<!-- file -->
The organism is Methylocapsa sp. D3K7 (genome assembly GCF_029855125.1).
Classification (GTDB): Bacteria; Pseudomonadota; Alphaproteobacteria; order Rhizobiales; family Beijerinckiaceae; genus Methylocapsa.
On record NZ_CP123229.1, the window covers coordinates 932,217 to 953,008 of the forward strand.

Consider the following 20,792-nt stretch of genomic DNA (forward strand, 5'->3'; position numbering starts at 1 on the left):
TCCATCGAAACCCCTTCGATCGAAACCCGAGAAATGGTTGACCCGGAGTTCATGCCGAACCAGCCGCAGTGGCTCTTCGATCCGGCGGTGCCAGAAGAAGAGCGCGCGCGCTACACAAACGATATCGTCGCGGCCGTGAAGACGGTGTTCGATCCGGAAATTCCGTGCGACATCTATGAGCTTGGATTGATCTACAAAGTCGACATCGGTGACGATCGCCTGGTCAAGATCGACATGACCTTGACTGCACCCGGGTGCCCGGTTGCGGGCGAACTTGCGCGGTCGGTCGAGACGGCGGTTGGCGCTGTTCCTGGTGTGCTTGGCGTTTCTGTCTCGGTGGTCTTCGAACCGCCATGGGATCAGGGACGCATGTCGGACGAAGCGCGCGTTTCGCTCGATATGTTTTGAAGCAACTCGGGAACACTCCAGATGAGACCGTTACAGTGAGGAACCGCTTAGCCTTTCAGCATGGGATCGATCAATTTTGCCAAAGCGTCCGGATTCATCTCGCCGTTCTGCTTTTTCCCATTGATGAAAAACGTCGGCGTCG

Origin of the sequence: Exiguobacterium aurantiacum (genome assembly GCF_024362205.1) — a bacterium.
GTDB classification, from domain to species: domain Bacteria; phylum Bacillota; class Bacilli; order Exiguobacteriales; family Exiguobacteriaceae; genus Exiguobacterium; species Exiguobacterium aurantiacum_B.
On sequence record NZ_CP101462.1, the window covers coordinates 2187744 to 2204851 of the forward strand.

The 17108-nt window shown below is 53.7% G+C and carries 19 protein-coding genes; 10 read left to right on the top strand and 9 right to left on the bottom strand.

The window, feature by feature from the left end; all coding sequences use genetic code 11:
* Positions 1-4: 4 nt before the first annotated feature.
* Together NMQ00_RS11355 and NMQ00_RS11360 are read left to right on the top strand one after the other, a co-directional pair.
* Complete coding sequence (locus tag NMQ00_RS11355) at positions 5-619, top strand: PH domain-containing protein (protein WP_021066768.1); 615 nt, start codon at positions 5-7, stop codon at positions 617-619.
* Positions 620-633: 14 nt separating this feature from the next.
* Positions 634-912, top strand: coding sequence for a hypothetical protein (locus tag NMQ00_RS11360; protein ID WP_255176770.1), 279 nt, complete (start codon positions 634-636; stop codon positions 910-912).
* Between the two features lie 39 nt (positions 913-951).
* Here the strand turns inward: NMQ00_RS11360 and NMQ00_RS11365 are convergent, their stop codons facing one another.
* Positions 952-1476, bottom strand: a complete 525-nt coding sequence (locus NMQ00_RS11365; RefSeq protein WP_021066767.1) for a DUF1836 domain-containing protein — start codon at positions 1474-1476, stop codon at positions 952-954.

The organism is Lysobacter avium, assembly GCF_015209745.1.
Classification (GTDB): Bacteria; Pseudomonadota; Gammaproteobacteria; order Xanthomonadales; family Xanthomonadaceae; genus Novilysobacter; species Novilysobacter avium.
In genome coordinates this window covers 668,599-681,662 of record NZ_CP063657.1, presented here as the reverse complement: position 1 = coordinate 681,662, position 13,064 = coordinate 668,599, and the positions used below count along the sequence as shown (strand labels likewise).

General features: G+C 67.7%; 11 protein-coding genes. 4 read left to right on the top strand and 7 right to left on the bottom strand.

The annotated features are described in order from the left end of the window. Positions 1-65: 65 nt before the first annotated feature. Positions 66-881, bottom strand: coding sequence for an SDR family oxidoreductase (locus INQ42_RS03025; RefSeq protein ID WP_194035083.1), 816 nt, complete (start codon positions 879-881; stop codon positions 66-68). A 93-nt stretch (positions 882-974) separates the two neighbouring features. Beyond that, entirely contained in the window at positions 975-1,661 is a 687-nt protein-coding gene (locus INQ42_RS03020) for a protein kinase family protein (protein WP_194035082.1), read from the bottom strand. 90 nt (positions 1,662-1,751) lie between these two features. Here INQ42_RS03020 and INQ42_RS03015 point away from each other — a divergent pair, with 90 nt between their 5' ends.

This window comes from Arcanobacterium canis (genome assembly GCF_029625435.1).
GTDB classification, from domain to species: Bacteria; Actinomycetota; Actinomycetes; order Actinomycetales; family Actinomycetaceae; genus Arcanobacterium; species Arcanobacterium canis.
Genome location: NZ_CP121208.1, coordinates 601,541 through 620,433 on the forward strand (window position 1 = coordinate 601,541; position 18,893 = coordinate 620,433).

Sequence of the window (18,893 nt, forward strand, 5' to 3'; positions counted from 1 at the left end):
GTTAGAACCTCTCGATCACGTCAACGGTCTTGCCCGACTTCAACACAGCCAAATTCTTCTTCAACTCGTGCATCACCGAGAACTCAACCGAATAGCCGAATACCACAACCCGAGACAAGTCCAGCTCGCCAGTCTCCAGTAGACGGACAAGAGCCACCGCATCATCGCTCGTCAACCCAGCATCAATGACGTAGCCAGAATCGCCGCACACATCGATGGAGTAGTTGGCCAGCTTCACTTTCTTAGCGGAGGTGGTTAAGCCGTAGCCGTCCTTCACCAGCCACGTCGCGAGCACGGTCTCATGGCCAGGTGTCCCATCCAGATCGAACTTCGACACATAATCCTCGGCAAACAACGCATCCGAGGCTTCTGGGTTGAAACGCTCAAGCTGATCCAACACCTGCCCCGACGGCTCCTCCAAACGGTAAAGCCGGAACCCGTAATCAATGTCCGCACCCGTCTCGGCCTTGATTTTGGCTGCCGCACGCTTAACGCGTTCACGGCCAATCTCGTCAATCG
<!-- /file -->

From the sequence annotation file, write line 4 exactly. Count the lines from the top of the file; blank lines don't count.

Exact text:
Consider the following 20,792-nt stretch of genomic DNA (forward strand, 5'->3'; position numbering starts at 1 on the left):